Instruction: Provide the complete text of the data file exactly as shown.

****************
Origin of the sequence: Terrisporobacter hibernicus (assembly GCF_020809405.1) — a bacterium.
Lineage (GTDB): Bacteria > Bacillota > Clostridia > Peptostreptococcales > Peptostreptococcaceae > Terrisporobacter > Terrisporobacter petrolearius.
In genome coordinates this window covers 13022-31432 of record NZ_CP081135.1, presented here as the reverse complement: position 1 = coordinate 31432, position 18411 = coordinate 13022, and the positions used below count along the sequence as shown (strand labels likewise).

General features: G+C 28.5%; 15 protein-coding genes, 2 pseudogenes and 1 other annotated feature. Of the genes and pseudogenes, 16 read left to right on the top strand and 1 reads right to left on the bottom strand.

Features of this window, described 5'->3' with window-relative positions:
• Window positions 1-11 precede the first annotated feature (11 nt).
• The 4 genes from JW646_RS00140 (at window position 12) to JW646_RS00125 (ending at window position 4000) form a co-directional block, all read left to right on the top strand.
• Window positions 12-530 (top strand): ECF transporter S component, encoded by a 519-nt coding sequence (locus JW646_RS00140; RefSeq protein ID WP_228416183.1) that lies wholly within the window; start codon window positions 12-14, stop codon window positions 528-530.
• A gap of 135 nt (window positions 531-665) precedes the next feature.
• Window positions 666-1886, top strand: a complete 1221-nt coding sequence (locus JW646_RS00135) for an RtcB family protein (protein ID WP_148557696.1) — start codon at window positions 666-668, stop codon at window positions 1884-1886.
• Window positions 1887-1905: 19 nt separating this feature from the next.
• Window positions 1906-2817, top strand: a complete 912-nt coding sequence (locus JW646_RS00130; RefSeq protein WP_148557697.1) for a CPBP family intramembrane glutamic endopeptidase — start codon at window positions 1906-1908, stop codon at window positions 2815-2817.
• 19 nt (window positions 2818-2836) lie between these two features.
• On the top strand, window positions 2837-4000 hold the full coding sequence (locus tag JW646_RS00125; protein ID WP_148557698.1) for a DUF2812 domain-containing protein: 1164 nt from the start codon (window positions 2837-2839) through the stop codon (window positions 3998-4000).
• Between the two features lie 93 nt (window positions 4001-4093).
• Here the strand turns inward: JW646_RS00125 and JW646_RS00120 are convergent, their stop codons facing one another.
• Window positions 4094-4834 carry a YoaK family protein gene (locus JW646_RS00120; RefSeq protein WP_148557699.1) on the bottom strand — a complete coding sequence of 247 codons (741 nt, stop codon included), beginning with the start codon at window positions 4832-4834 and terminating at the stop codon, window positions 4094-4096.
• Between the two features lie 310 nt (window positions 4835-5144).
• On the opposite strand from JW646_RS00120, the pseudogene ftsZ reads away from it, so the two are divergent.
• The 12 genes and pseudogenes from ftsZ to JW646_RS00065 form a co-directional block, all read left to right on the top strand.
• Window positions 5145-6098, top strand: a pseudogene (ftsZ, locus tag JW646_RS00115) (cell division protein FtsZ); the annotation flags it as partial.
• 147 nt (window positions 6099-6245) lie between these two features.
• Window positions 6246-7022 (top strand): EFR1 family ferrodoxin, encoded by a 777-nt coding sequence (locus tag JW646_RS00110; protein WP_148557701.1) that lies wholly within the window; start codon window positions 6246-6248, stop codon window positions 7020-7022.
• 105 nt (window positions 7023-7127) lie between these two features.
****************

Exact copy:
Origin of the sequence: Terrisporobacter hibernicus (assembly GCF_020809405.1) — a bacterium.
Lineage (GTDB): Bacteria > Bacillota > Clostridia > Peptostreptococcales > Peptostreptococcaceae > Terrisporobacter > Terrisporobacter petrolearius.
In genome coordinates this window covers 13022-31432 of record NZ_CP081135.1, presented here as the reverse complement: position 1 = coordinate 31432, position 18411 = coordinate 13022, and the positions used below count along the sequence as shown (strand labels likewise).

General features: G+C 28.5%; 15 protein-coding genes, 2 pseudogenes and 1 other annotated feature. Of the genes and pseudogenes, 16 read left to right on the top strand and 1 reads right to left on the bottom strand.

Features of this window, described 5'->3' with window-relative positions:
• Window positions 1-11 precede the first annotated feature (11 nt).
• The 4 genes from JW646_RS00140 (at window position 12) to JW646_RS00125 (ending at window position 4000) form a co-directional block, all read left to right on the top strand.
• Window positions 12-530 (top strand): ECF transporter S component, encoded by a 519-nt coding sequence (locus JW646_RS00140; RefSeq protein ID WP_228416183.1) that lies wholly within the window; start codon window positions 12-14, stop codon window positions 528-530.
• A gap of 135 nt (window positions 531-665) precedes the next feature.
• Window positions 666-1886, top strand: a complete 1221-nt coding sequence (locus JW646_RS00135) for an RtcB family protein (protein ID WP_148557696.1) — start codon at window positions 666-668, stop codon at window positions 1884-1886.
• Window positions 1887-1905: 19 nt separating this feature from the next.
• Window positions 1906-2817, top strand: a complete 912-nt coding sequence (locus JW646_RS00130; RefSeq protein WP_148557697.1) for a CPBP family intramembrane glutamic endopeptidase — start codon at window positions 1906-1908, stop codon at window positions 2815-2817.
• 19 nt (window positions 2818-2836) lie between these two features.
• On the top strand, window positions 2837-4000 hold the full coding sequence (locus tag JW646_RS00125; protein ID WP_148557698.1) for a DUF2812 domain-containing protein: 1164 nt from the start codon (window positions 2837-2839) through the stop codon (window positions 3998-4000).
• Between the two features lie 93 nt (window positions 4001-4093).
• Here the strand turns inward: JW646_RS00125 and JW646_RS00120 are convergent, their stop codons facing one another.
• Window positions 4094-4834 carry a YoaK family protein gene (locus JW646_RS00120; RefSeq protein WP_148557699.1) on the bottom strand — a complete coding sequence of 247 codons (741 nt, stop codon included), beginning with the start codon at window positions 4832-4834 and terminating at the stop codon, window positions 4094-4096.
• Between the two features lie 310 nt (window positions 4835-5144).
• On the opposite strand from JW646_RS00120, the pseudogene ftsZ reads away from it, so the two are divergent.
• The 12 genes and pseudogenes from ftsZ to JW646_RS00065 form a co-directional block, all read left to right on the top strand.
• Window positions 5145-6098, top strand: a pseudogene (ftsZ, locus tag JW646_RS00115) (cell division protein FtsZ); the annotation flags it as partial.
• 147 nt (window positions 6099-6245) lie between these two features.
• Window positions 6246-7022 (top strand): EFR1 family ferrodoxin, encoded by a 777-nt coding sequence (locus tag JW646_RS00110; protein WP_148557701.1) that lies wholly within the window; start codon window positions 6246-6248, stop codon window positions 7020-7022.
• 105 nt (window positions 7023-7127) lie between these two features.